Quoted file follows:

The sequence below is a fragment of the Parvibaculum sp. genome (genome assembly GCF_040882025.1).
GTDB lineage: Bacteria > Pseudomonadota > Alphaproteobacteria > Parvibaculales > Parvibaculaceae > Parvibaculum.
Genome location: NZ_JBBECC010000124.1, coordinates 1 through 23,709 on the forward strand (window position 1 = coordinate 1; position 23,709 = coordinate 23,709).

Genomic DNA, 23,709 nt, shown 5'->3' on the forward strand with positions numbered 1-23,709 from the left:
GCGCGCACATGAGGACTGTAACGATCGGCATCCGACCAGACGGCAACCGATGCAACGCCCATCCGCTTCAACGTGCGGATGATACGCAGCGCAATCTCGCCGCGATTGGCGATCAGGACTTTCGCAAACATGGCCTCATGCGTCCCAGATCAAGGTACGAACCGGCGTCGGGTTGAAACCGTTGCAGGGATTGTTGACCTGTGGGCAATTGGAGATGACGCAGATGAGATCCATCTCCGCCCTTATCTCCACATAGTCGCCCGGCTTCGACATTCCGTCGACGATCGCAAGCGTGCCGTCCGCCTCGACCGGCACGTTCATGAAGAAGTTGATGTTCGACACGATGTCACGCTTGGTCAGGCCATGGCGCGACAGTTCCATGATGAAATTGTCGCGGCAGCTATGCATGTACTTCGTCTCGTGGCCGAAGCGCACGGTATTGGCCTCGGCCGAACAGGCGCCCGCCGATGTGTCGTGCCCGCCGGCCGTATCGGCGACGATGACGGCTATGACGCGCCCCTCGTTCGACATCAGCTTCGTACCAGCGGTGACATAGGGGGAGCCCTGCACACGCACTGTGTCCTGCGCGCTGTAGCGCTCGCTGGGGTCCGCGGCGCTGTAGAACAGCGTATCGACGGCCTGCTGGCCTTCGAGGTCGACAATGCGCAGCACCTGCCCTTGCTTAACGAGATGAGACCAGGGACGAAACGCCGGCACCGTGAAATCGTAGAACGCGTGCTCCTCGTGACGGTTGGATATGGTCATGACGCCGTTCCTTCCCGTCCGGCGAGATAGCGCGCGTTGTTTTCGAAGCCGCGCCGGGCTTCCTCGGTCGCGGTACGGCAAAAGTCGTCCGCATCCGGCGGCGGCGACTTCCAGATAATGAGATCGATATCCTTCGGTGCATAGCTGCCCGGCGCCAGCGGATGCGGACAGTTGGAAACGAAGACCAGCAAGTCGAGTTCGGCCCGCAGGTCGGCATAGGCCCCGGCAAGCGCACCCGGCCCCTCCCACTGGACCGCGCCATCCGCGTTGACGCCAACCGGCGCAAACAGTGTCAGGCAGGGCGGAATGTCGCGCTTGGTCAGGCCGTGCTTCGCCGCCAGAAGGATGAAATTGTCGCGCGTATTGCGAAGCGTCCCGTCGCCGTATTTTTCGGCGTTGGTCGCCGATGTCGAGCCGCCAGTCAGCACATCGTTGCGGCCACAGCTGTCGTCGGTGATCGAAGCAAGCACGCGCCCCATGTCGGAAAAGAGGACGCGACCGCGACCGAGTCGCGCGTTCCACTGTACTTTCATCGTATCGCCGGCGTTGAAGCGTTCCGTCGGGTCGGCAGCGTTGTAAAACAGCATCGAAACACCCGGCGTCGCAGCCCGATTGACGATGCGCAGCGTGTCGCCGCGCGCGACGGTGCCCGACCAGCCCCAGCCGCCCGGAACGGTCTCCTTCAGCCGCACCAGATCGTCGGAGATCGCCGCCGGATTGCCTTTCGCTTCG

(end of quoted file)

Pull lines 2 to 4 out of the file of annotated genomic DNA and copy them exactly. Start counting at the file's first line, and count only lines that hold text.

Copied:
GTDB lineage: Bacteria > Pseudomonadota > Alphaproteobacteria > Parvibaculales > Parvibaculaceae > Parvibaculum.
Genome location: NZ_JBBECC010000124.1, coordinates 1 through 23,709 on the forward strand (window position 1 = coordinate 1; position 23,709 = coordinate 23,709).

Genomic DNA, 23,709 nt, shown 5'->3' on the forward strand with positions numbered 1-23,709 from the left: